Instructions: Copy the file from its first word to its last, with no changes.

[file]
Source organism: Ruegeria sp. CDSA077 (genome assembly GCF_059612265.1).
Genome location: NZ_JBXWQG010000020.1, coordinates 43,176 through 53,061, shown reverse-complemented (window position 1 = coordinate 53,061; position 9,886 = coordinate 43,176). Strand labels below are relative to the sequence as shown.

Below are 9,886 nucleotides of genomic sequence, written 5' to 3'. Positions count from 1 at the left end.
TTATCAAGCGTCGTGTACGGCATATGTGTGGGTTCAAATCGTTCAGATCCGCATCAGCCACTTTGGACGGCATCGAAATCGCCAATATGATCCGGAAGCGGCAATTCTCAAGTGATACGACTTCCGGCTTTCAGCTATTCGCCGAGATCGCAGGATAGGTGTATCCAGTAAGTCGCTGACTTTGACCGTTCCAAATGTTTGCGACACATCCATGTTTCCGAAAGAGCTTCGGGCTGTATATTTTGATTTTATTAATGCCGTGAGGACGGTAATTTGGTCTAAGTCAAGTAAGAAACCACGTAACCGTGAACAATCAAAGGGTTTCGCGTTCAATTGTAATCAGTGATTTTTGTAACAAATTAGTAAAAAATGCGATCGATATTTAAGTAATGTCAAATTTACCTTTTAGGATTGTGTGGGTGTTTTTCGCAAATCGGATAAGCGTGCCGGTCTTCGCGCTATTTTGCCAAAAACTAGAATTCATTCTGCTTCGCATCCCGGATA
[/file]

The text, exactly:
Source organism: Ruegeria sp. CDSA077 (genome assembly GCF_059612265.1).
Genome location: NZ_JBXWQG010000020.1, coordinates 43,176 through 53,061, shown reverse-complemented (window position 1 = coordinate 53,061; position 9,886 = coordinate 43,176). Strand labels below are relative to the sequence as shown.

Below are 9,886 nucleotides of genomic sequence, written 5' to 3'. Positions count from 1 at the left end.
TTATCAAGCGTCGTGTACGGCATATGTGTGGGTTCAAATCGTTCAGATCCGCATCAGCCACTTTGGACGGCATCGAAATCGCCAATATGATCCGGAAGCGGCAATTCTCAAGTGATACGACTTCCGGCTTTCAGCTATTCGCCGAGATCGCAGGATAGGTGTATCCAGTAAGTCGCTGACTTTGACCGTTCCAAATGTTTGCGACACATCCATGTTTCCGAAAGAGCTTCGGGCTGTATATTTTGATTTTATTAATGCCGTGAGGACGGTAATTTGGTCTAAGTCAAGTAAGAAACCACGTAACCGTGAACAATCAAAGGGTTTCGCGTTCAATTGTAATCAGTGATTTTTGTAACAAATTAGTAAAAAATGCGATCGATATTTAAGTAATGTCAAATTTACCTTTTAGGATTGTGTGGGTGTTTTTCGCAAATCGGATAAGCGTGCCGGTCTTCGCGCTATTTTGCCAAAAACTAGAATTCATTCTGCTTCGCATCCCGGATA